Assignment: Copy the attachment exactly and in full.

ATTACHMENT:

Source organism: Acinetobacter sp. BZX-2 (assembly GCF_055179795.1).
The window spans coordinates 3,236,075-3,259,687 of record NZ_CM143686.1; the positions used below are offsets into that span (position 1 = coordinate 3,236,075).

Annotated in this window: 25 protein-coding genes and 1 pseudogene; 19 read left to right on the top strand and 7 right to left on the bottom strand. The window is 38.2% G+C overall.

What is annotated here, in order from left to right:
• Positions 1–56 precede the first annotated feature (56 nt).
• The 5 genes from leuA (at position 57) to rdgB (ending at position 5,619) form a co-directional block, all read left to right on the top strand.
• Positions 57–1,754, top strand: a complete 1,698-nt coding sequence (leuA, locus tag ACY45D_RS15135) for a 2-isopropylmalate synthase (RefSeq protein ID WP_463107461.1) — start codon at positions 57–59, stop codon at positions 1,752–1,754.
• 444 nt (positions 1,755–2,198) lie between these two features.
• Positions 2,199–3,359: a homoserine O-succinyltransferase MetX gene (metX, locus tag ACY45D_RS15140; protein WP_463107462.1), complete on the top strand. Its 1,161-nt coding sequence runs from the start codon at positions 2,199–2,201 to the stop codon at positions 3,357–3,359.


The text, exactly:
Source organism: Acinetobacter sp. BZX-2 (assembly GCF_055179795.1).
The window spans coordinates 3,236,075-3,259,687 of record NZ_CM143686.1; the positions used below are offsets into that span (position 1 = coordinate 3,236,075).

Annotated in this window: 25 protein-coding genes and 1 pseudogene; 19 read left to right on the top strand and 7 right to left on the bottom strand. The window is 38.2% G+C overall.

What is annotated here, in order from left to right:
• Positions 1–56 precede the first annotated feature (56 nt).
• The 5 genes from leuA (at position 57) to rdgB (ending at position 5,619) form a co-directional block, all read left to right on the top strand.
• Positions 57–1,754, top strand: a complete 1,698-nt coding sequence (leuA, locus tag ACY45D_RS15135) for a 2-isopropylmalate synthase (RefSeq protein ID WP_463107461.1) — start codon at positions 57–59, stop codon at positions 1,752–1,754.
• 444 nt (positions 1,755–2,198) lie between these two features.
• Positions 2,199–3,359: a homoserine O-succinyltransferase MetX gene (metX, locus tag ACY45D_RS15140; protein WP_463107462.1), complete on the top strand. Its 1,161-nt coding sequence runs from the start codon at positions 2,199–2,201 to the stop codon at positions 3,357–3,359.